to arrive at an adverse verdict on the strength of opinions formed as to the conduct of the accused was to act upon the merest scintilla of evidence, and to be impermissible.
3. As in that case, so in the present, in dealing with the question of the accused's conduct and in drawing inferences therefrom it has to be borne in mind that the husband 'was in danger of incurring at least moral blame' even if suicide were found to be the cause of death, and therefore much reliance cannot be safely placed on conduct which appears no doubt to indicate consciousness of some guilt.
4. So far as the medical evidence in the present case is concerned, it is not necessary for me to deal with it in any detail because the learned trial Judge himself has come to the conclusion that 'the medical evidence in the case is not of much use in deciding whether it is a case of homicide or suicide.' The evidence does not clearly show either that the death must have been homicide or that it could not have been suicide. It leaves the question more or less at large, and no definite conclusion can be based on the medical evidence alone. The learned trial Judge thereupon in para. 18 of his judgment refers to 'the ordinary presumption in the case of ligature strangulation in favour of homicide rather than suicide.' I do not understand exactly what the learned Judge meant by this observation. There is no presumption in law that a ligature strangulation may or must be presumed to be homicidal and not suicidal. Even taking it as a presumption of fact, I am not sure that such a presumption can be safely made, and a finding that a particular, strangulation was homicidal cannot possibly be made to rest on this so-called presumption. Then he goes on to observe that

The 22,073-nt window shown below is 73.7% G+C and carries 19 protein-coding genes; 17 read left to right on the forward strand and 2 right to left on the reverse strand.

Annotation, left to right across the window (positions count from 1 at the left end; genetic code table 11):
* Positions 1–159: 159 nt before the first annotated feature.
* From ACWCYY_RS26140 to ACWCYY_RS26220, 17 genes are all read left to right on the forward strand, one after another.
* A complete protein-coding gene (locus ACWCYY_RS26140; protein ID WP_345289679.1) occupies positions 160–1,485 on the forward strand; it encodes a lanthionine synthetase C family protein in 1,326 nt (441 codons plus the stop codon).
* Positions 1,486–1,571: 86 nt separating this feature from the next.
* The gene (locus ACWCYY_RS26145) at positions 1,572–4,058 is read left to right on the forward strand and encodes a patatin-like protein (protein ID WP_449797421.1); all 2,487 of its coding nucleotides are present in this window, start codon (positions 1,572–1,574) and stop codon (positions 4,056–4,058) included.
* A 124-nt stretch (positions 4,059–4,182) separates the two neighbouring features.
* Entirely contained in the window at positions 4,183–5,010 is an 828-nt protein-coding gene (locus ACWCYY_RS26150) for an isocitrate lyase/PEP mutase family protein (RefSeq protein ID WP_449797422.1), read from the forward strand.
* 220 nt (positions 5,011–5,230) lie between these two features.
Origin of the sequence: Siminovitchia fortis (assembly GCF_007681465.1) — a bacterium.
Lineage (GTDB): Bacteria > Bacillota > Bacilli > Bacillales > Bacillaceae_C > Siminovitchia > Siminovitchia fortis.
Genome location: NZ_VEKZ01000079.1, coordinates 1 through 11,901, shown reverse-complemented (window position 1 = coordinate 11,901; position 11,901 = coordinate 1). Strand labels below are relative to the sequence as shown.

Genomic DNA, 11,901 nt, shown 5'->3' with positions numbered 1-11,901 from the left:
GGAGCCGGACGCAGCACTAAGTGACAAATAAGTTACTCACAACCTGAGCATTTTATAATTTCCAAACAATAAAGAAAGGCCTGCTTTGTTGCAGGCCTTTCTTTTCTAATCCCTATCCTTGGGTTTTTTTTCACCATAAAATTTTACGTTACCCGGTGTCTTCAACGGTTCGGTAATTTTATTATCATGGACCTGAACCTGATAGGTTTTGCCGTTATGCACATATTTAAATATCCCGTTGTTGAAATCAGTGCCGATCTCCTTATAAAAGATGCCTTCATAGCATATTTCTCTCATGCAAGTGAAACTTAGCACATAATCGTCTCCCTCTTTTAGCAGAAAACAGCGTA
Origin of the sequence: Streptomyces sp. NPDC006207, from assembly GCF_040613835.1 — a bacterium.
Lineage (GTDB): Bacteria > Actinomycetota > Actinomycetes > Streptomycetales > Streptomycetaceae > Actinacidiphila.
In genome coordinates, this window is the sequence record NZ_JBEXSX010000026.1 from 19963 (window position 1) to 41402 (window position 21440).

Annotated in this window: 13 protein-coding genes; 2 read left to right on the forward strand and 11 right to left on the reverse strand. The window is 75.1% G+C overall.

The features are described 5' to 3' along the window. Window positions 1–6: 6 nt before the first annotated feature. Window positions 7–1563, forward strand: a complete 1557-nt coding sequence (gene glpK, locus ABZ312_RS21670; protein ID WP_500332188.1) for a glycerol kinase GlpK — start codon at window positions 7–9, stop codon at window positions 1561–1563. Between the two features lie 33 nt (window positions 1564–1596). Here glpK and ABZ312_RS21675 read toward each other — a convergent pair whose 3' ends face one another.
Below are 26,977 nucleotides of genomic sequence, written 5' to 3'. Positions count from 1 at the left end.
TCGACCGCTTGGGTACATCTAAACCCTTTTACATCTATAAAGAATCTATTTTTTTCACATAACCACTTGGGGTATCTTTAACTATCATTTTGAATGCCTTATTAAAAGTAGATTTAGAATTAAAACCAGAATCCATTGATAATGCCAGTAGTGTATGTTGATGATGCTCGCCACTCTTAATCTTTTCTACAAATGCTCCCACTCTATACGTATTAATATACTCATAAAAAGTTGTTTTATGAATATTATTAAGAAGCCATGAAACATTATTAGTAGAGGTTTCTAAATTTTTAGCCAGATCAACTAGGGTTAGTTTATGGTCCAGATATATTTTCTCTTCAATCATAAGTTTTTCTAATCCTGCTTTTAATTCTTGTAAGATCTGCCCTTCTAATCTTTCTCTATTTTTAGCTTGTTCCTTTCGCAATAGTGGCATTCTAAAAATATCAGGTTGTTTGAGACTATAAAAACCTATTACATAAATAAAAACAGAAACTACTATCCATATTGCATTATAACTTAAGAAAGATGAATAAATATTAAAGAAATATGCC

there was absolutely no motive for the deceased to commit suicide and least of all to commit suicide in the manner in which she is said to have committed it.
5. He observes further that 'if the deceased wanted to commit suicide, she could have done so in her grandfather's house' and that 'it must have been quite easy to have drowned herself in a well or tank' instead of strangulating herself. I am not much impressed by this reasoning; moreover it is impossible to say that there was no motive at all for the deceased to commit suicide. There can be no doubt that the relations between the young couple and their elder relatives, were not very smooth. Further, it is the prosecution case that the husband, i.e. the appellant, was treating his wife badly for some time; if so, it could not be said that there was no motive whatever for the deceased to commit suicide. Finally, the learned Judge lays stress on the fact that 'there was a motive for the accused to commit the crime,' thus begging the question whether a crime had been committed, and that his subsequent attempt to commit suicide and his subsequent conduct in having absconded from the village are circumstances which go to show that he must have committed the crime. So far as the question of motive is concerned, I shall deal with it later on, but I do not think in view of what I have said above that any inference that death was homicidal could be safely drawn from the subsequent conduct of the accused.
6. So far as the question of the alleged motive for murder is concerned, the evidence does not really establish the existence of any such motive.
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7. The important fact to remember in this case is that nothing is elicited as to any unpleasantness between the husband and wife for at least three months or so before the occurrence, and if the appellant and his wife had been living together in an amicable manner to all appearances for above three months prior to the occurrence it is in my opinion unreasonable to rake up the past and build adverse conclusions thereupon. The incidents mentioned are not unusual between young couples during their first year of marriage, and from the evidence regarding the occasional 'tiffs' between the couple during this period it is impossible to say that the one did not love the other or that there was no enduring affection between them.